A major predictor of wealth is one’s earning a high income before the age of 34. Households earning between $100,000 and $199,999, identified as the “Emerging” tier, have a far greater chance of eventually crossing the golden threshold of $200,000 than those who achieve household income of $100,000 later in life, identified above as “Aspiring.”
Millionaire households worldwide represented just 0.9 percent of all households but owned 39 percent of global wealth, up from 37 percent in 2009. The number of millionaire households increased by 12.2 percent in 2010 to about 12.5 million.
The United States had by far the most millionaire households (5.2 million), followed by Japan, China, the United Kingdom, and Germany.
The Boston Consulting Group (BCG) published figures on the countries with the highest number of “ultra-high-net-worth” (UHNW) households, defined as those with more than $100 million in Assets Under Management (AuM). The United States had the largest number of these super-wealthy households (2,692), while Saudi Arabia had the highest concentration of UHNW households, measured per 100,000 households, at 18, followed by Switzerland (10), Hong Kong (9), Kuwait (8), and Austria (8). China experienced the fastest growth in the number of super-wealthy households, which jumped by more than 30 percent to 393.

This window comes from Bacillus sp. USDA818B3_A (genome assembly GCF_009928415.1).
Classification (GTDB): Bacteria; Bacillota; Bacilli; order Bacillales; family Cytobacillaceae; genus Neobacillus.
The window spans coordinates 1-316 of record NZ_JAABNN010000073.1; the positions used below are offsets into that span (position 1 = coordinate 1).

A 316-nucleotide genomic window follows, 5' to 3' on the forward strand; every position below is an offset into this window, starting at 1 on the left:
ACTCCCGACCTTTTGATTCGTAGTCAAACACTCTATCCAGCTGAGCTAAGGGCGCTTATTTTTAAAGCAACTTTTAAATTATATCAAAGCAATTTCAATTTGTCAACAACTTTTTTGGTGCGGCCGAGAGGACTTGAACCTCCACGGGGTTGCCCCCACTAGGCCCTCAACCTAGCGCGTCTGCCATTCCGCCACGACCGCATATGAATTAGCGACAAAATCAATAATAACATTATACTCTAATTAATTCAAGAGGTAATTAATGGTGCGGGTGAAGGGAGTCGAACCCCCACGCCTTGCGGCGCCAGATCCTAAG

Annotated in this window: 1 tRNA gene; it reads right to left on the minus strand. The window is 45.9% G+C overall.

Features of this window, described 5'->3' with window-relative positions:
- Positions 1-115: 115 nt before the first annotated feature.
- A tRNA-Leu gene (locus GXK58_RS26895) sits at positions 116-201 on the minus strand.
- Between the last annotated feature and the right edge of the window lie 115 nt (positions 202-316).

Global wealth continued a solid recovery in 2010, increasing by 8.0 percent, or $9 trillion, to a record of $121.8 trillion. That level was about $20 trillion above where it stood just two years prior during the depths of the financial crisis, according to a new study by The Boston Consulting Group (BCG).
BCG projects global wealth to grow at a compound annual growth rate (CAGR) of almost 6% to reach $162 trillion by 2015.
* millionaires are 0.9% of households (12.5 million households) in the world and have 39% of the wealth
* households with over $5 million assets under management are 0.1% (1.4 million households) of households and have 22% of the wealth
* Emerging markets have the fastest wealth growth (5-18% growth rates instead of 2-8% in mature markets)
* Offshore wealth was $7.8 trillion
– Switzerland $2.1 trillion
– UK, Channel Islands, Dublin $1.9 trillion
– HK and Singapore $0.9 trillion
– Caribbean and Panama $0.9 trillion
– USA $0.7 trillion
– Luxembourg $0.6 trillion
– Other $0.7 trillion
Each of the regions tends to use the offshore location that is closest to them. ie Asians use HK and Singapore and Europeans use Switzerland, etc…
The wealthy are getting less conservative with their portfolios.
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Brian Wang is a Futurist Thought Leader and a popular Science blogger with 1 million readers per month. His blog Nextbigfuture.com is ranked #1 Science News Blog. It covers many disruptive technology and trends including Space, Robotics, Artificial Intelligence, Medicine, Anti-aging Biotechnology, and Nanotechnology.
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